Jim Caywood spent the final 25 years of his career in cinematography working for Lawrence Livermore National Laboratory in Livermore, where he shot scientific documentaries in locations in North America and Europe.
“He always had a story to tell about all of his adventures,” Carol Caywood said.
The Caywoods’ two children both suffered from mental illness, which is how the couple became involved with NAMI and other support groups while in Livermore.
Their daughter, Kelley, suffered from bipolar disorder and died in an automobile accident at the age of 22 in 1985. Their son, Chad, lives in a group home in Modesto and suffers from schizoaffective disorder, a condition characterized by symptoms of schizophrenia and mood disorders.
“A lot of people didn’t understand mental illness and they would come in blaming themselves because they thought they had done something wrong,” Carol Caywood said of the support groups.
The couple retired to Sonora in 1997 to a home off Phoenix Lake Road and found other parents in the county who had children suffering from mental illness, so they helped create the local chapter of NAMI a year later with Pat Allopena and Jeanette Lambert.
To this day, the group meets at 6 p.m. on the first Thursday of each month at the St. James Episcopal Church in downtown Sonora.
“We were very committed to making it work and having a place where people can come to share their issues and concerns they are having with their kids,” said Lambert, who is the volunteer coordinator of the David Lambert Community Drop-In Center in Sonora, which is named after her late son who suffered from mental illness.
“It’s a tremendous help for people to share their concerns and learn from one another,” Lambert added.
Leamy, the current president of the group, said the Caywoods brought a personal, unique touch by having a potluck dinner at the beginning of each meeting and encouraging families to bring their loved ones suffering from mental illness.
Jim Caywood also advocated for the development of housing in the county to accommodate people with mental illnesses. Leamy said the group has rented multiple homes and apartments thanks to his efforts since the early 2000s on that front.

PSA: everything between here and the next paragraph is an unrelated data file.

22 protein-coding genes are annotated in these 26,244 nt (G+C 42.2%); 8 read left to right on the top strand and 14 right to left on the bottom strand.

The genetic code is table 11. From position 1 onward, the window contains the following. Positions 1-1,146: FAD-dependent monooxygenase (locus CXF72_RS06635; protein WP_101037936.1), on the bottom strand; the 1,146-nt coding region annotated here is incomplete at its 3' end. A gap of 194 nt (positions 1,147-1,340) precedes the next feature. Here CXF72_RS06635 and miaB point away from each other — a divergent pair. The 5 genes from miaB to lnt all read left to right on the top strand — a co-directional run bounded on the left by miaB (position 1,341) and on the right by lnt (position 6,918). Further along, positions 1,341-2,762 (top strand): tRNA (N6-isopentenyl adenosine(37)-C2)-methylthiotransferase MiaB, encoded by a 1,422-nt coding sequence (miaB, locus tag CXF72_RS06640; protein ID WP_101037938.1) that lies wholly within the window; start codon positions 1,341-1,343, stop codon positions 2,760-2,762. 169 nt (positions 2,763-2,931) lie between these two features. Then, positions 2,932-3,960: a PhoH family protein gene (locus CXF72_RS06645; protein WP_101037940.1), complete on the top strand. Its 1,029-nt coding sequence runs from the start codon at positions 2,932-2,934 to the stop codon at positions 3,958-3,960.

Leamy said Jim Caywood was also instrumental in furnishing the rentals.
“He would drive around, ask people he knew and come up with amazing things to furnish these homes so that people who literally had nothing would have a place to live,” she said.
The Caywoods stayed active in NAMI until recently when Jim Caywood’s six-year battle with leukemia took a bad turn after he came down with pneumonia.
Prior to falling ill, Jim Caywood continued his life’s work by documenting the construction of a mobile shower bus for the homeless that’s set to launch next month.
Hazel Mitchell, co-founder of the nonprofit organization behind the bus project, Give Someone a Chance, said the group is planning to use his footage and photos to promote the bus at upcoming fundraisers.
Mitchell said Jim Caywood also helped fund the build-out of the bus, which involved gutting a former county bus and installing two shower stalls.
“He wasn’t a public official, but what he did for the community was remarkable,” Mitchell said. “He never did it to be noticed. He looked at it like this is God’s plan for what I’m going to do.”
Jim Caywood is survived by his wife of 59 years, Carol, son, Chad, sister, Dallas Walker, of Beaufort, South Carolina, and many nieces, nephews and grand nieces and nephews.
A celebration of life is scheduled to be held at 2 p.m., Thursday, at Sierra Bible Church, located at 15171 Tuolumne Road in East Sonora.
Contact Alex MacLean at email@example.com or (209) 588-4530.